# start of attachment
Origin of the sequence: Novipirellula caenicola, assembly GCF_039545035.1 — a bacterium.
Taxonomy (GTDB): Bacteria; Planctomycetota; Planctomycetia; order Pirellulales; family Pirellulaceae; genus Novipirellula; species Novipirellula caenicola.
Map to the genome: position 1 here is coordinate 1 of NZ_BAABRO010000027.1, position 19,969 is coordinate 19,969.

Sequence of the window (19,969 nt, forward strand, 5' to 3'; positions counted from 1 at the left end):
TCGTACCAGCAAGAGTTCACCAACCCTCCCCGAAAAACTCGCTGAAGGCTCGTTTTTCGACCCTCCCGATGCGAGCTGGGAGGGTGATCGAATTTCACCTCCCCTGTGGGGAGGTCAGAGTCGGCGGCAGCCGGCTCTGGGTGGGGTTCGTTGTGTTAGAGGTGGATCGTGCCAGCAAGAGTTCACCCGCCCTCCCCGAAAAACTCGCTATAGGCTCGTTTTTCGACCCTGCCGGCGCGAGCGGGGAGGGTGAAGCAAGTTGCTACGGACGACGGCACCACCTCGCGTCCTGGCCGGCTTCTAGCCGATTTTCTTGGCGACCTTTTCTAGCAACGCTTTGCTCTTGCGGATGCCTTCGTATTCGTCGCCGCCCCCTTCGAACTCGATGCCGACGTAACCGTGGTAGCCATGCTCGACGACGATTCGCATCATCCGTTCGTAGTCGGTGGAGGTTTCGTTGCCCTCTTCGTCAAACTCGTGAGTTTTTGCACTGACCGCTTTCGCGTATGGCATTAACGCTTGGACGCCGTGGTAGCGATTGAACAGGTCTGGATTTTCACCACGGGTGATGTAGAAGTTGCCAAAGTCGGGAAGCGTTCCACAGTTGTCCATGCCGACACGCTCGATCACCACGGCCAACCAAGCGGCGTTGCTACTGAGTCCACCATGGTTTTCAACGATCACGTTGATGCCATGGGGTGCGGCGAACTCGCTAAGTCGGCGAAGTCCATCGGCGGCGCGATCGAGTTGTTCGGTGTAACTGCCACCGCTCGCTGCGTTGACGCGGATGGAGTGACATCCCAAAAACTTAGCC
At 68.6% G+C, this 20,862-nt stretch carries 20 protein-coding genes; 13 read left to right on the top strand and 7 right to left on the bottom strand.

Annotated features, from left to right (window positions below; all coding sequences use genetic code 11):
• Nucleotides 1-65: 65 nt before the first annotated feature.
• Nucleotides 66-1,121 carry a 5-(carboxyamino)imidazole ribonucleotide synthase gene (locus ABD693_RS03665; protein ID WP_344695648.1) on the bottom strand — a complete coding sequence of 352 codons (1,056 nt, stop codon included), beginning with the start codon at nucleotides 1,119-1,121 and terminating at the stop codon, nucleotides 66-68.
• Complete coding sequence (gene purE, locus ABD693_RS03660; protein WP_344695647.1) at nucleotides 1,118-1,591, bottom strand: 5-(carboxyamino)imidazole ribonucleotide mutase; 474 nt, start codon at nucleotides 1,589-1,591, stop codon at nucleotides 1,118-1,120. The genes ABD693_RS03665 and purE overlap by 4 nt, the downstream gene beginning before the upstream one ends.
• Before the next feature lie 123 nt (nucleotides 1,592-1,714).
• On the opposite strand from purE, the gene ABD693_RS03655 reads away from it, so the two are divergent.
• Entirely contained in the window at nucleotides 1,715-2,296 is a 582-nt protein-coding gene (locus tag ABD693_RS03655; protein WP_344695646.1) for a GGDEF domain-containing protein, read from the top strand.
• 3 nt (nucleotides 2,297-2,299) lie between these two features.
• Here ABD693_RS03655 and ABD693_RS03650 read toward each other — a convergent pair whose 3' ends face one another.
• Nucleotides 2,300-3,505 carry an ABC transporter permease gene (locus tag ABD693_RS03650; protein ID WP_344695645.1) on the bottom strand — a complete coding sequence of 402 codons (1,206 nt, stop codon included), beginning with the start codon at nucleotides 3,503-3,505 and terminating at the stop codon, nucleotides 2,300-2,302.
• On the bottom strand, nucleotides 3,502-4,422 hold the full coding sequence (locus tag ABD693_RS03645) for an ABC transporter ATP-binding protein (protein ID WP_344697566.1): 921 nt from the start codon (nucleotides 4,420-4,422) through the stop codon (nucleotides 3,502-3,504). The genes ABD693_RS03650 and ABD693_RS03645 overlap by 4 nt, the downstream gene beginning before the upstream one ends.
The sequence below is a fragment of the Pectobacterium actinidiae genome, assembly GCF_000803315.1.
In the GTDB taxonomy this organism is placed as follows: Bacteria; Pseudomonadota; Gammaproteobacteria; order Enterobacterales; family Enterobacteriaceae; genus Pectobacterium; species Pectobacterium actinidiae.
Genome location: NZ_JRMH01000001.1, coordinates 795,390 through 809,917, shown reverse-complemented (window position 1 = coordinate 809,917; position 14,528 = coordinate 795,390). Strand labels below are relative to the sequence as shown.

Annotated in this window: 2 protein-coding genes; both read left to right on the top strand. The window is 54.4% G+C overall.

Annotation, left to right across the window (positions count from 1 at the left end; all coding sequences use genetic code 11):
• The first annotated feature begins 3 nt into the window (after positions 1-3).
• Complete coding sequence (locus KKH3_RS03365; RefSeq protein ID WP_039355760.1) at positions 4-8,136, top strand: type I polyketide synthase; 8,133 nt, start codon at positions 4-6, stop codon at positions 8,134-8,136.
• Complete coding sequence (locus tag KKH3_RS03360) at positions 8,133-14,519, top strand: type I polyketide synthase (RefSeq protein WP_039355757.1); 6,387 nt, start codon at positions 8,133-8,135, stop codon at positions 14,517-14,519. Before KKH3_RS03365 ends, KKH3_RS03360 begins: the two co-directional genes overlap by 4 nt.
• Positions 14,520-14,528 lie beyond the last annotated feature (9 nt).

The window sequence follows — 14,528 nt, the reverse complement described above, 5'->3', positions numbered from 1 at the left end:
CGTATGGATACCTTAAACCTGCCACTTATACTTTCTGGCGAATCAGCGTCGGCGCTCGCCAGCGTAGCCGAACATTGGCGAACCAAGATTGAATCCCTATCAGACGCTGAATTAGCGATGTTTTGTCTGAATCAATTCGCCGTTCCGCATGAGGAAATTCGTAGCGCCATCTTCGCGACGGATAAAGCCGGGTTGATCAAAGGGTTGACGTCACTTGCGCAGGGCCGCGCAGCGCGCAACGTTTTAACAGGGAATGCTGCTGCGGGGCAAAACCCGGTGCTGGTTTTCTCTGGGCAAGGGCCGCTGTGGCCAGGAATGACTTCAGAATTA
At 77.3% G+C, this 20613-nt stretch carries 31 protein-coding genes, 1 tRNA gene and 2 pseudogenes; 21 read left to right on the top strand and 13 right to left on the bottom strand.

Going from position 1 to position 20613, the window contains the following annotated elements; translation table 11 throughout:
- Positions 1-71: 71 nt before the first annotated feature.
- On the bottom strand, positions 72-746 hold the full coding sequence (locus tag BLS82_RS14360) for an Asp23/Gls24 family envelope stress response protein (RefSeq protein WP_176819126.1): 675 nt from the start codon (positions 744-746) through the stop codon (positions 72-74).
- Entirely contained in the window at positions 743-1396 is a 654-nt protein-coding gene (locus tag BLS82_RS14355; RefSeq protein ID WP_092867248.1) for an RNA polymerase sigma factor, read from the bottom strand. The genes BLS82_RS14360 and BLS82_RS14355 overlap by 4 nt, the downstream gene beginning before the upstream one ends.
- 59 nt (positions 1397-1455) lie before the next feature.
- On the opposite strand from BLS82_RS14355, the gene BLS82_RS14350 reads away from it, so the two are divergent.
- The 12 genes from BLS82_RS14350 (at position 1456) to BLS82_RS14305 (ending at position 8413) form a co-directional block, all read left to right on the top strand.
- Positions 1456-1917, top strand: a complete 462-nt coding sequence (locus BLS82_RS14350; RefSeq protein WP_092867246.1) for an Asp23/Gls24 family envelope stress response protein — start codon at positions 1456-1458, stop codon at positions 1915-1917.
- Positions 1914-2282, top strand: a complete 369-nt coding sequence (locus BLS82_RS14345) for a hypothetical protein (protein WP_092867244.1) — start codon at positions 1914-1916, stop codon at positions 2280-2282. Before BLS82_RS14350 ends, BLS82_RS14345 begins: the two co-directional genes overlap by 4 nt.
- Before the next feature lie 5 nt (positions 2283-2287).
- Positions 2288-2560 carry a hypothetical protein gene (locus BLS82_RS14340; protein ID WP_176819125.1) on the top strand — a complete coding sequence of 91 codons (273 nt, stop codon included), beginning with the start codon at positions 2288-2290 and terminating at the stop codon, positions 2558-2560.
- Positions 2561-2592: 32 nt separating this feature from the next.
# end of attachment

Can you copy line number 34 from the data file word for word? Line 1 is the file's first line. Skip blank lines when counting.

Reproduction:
- 59 nt (positions 1397-1455) lie before the next feature.